non-constituency MPs, all of whom are Mugabe supporters.

This result gave Zanu PF a majority in Parliament, but not the
two-thirds required to change the Constitution. So, whenever a by-election
is called after the death of an MP, the polls are rigged to ensure a Mugabe
victory. Mugabe is using the food crisis in Zimbabwe to force people to vote
for his party, indeed every means to ensure victory is used, from bussing
people in from other constituencies to using seriously bad arithmetic in the
counting of votes. Before the presidential elections, the Gallop poll
indicated that the incumbent would gain no more than 45 percent of the vote
and that the opposition candidate would receive 55 percent.

In the event those figures were reversed.
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The Daily News

Minister widens tax threshold

11/15/02 9:23:17 AM (GMT +2)

By Chris Mhike Business Reporter

THE income tax threshold for individuals, will be increased in the
2003 fiscal year, from the current $90 000 to $180 000, widening the
population of non-taxed Zimbabweans, said Herbert Murerwa, the Minister of
Finance and Economic Development.

This means that Zimbabweans earning less than $180 000 a year would,
with effect from 1 January next year, be exempt from income tax.

Taxpayers would continue to be taxed at rates between 30 percent and
45 percent of total income, excluding the aids levy.

Tax bands would be widened to end at $1,5 million, above which
individual incomes would attract a tax of 45 percent.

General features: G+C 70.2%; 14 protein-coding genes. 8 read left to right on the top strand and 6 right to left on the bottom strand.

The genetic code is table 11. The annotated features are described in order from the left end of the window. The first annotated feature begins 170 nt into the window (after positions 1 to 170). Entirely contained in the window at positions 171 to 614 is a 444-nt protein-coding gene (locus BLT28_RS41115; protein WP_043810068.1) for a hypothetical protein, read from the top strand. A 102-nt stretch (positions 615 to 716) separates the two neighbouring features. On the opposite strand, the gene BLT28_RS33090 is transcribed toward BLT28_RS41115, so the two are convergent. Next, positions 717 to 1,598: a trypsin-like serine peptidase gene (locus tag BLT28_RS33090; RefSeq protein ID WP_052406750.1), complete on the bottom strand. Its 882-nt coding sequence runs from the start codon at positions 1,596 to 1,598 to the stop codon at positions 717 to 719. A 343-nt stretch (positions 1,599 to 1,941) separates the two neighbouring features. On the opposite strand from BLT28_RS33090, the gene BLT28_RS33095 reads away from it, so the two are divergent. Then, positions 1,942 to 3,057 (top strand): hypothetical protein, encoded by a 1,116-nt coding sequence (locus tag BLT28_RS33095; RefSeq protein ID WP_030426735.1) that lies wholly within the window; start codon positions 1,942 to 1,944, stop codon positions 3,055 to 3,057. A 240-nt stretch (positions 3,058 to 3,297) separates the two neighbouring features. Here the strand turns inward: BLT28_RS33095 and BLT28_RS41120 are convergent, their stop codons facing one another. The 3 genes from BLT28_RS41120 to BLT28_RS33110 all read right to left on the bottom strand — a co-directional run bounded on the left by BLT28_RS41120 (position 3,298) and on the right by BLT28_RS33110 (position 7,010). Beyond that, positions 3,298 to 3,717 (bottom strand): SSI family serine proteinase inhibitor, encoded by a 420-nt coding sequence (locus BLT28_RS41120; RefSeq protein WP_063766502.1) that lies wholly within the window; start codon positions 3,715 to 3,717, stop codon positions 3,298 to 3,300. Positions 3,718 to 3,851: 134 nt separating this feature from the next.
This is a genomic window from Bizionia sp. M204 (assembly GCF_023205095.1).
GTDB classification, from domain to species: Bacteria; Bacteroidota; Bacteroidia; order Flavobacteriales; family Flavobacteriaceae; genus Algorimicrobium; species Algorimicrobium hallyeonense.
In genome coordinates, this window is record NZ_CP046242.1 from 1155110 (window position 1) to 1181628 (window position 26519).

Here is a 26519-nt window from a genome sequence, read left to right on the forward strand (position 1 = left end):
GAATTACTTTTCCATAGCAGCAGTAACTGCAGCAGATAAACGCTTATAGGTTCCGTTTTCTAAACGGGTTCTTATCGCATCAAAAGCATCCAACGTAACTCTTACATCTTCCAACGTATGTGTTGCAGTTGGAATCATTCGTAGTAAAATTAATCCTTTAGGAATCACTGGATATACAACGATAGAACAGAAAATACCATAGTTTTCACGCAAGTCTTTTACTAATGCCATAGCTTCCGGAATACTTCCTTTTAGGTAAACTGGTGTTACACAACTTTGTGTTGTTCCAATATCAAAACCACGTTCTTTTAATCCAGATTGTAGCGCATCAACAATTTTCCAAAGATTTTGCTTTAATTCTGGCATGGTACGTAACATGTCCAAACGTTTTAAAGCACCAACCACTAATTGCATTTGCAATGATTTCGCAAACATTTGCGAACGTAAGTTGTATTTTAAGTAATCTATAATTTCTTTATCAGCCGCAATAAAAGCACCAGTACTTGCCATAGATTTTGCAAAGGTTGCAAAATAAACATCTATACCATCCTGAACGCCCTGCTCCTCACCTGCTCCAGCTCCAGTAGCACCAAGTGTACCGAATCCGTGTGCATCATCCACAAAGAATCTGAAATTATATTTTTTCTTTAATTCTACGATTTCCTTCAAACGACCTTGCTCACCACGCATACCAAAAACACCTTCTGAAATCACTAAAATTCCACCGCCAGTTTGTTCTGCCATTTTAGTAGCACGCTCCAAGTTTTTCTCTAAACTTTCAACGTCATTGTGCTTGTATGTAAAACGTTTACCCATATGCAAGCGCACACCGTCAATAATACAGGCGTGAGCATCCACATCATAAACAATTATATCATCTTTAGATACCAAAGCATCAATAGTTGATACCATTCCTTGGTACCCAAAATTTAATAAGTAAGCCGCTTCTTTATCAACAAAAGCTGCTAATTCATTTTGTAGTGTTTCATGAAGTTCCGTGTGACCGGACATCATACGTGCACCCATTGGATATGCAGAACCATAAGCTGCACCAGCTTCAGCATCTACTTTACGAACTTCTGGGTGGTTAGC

Tax-free pension contributions would be increased from $45 000 to $90

Presenting the $770,2 billion 2003 national Budget before Parliament
yesterday, Murerwa said the tax bracket adjustments reflected government's
plan to increase disposable incomes.

Murerwa said: "The consequences of this measure is that a significant
number of taxpayers will be released from the tax net, and disposable
incomes will be enhanced."

Employees were also set to benefit from the upward revision of limits
for exemptions on bonuses. The non-taxable portion of bonus rose from $10
000 to $20 000. Murerwa said as a result the fiscus would lose $3,55 billion
in uncollected taxes.

Tax credits extended to the elderly, the blind and disabled taxpayers
have also been adjusted upwards.

The tax credits for the elderly stand at $12 000, with the blind and
disabled at $7 500. With effect from 1 January next year, credits for all
three special taxpayer categories would enjoy a tax credit for any amounts
up to $20 000.

The lower threshold for the non-taxable portion of pension
commutation, that is packages paid upon retirement, has been raised.

Currently pegged at $60 000, or one third of the amount due, whichever
is greater, the limit has been increased to $250 000 or a third of the
amount due, whichever is greater.